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Victoria Crater Vs Big Crater, Visibility
centsworth_II
post Apr 2 2005, 06:03 PM
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QUOTE (ElkGroveDan @ Apr 2 2005, 10:55 AM)
  Rarely is depositional bedding so uniform as to preclude the need for studies over a wide area.  Endurance told a wonderful stratigraphic story, but by no means was it a complete story. 

*


I wonder if this drawing is one possibility. The layers would not have to be tilted very much to get a look at layers that were not exposed at Endurance. Such layers may even be seen in the etched terrain.
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centsworth_II
post Apr 2 2005, 06:06 PM
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QUOTE (ElkGroveDan @ Apr 2 2005, 10:55 AM)
   Rarely is depositional bedding so uniform as to preclude the need for studies over a wide area.  Endurance told a wonderful stratigraphic story, but by no means was it a complete story.  


I wonder if this drawing is one possibility. The layers would not have to be tilted very much to get a look at layers that were not exposed at Endurance. Such layers may even be seen in the etched terrain.
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dvandorn
post Apr 2 2005, 08:44 PM
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QUOTE (ElkGroveDan @ Apr 2 2005, 09:55 AM)
Victoria is far enough away from Endurance to provide a necessary glimpse into a broader sample of the depositional history of the region.  Moreover, since it is larger (did someone say five times?) then it will provide more opportunities for more nice clean exposed layers like Burns Cliff at varyious depths.  At five times the diameter, Victoria will offer 20-30 times the circumference, and hence miles of new geologic observing that wasn't available at Endurance.  You can bet the geologists won't be planning any summer vacations this year.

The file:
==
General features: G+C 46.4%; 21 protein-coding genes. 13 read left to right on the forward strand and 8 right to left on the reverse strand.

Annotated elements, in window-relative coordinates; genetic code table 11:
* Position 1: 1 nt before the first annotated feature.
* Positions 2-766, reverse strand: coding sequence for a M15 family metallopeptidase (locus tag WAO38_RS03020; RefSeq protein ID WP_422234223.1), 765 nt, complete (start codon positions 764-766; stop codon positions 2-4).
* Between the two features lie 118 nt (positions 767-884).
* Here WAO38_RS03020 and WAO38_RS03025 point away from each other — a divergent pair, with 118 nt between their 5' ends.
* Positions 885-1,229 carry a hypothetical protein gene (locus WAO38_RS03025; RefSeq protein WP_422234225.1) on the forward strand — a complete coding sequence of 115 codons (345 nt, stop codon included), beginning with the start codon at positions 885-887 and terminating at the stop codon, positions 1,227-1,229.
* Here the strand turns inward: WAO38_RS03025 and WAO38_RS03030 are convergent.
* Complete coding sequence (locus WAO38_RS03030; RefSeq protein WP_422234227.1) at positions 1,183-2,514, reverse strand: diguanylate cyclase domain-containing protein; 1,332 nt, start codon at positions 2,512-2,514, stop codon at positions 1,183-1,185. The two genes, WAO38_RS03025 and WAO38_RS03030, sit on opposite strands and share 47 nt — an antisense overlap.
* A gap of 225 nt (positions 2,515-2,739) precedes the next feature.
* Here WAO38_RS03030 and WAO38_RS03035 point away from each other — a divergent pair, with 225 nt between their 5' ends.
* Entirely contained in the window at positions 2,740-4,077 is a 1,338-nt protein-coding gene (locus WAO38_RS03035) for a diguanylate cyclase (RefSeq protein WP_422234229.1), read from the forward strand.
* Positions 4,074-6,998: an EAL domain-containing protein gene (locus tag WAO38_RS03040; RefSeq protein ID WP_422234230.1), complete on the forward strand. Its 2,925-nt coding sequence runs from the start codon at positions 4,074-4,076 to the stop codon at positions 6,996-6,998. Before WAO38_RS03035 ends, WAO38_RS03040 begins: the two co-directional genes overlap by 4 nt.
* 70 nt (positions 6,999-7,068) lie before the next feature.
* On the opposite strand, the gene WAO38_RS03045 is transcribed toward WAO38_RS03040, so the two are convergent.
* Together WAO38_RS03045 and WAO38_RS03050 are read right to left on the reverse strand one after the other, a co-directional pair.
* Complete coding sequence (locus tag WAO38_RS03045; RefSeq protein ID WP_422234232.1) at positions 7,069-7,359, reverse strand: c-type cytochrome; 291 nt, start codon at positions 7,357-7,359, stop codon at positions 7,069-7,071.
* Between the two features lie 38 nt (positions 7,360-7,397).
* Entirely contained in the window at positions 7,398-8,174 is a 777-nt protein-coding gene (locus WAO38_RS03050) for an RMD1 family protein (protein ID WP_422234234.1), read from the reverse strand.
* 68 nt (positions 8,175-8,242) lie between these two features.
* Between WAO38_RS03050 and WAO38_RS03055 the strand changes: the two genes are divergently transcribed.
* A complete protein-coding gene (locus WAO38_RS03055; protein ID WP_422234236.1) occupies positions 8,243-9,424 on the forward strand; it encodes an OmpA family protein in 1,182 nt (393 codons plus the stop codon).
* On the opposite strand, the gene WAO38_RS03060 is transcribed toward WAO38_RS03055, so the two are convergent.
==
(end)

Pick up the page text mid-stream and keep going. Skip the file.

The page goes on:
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More like fall and winter vacations. Considering how much larger the dunes become between here and Victoria, and considering how much of the evaporite layer is exposed (and just begging to be analyzed) within the etched terrain, my guess is that it will be September or October before we actually reach Victoria.

-the other Doug


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David
post Apr 3 2005, 02:05 AM
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I was wondering if Victoria might end up being, visually, something of a Viking/Voyager writ large -- not a well-defined crater like Endurance, but a sandy depression surrounded by flat outcrops which don't emerge more than a meter or so from the surface.
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djellison
post Apr 3 2005, 08:58 AM
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No - Victoria is very big, very deep, and very much larger than Endurance - let alone viking and voyager

Doug
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CosmicRocker
post Apr 4 2005, 04:36 AM
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QUOTE (centsworth_II @ Apr 2 2005, 12:06 PM)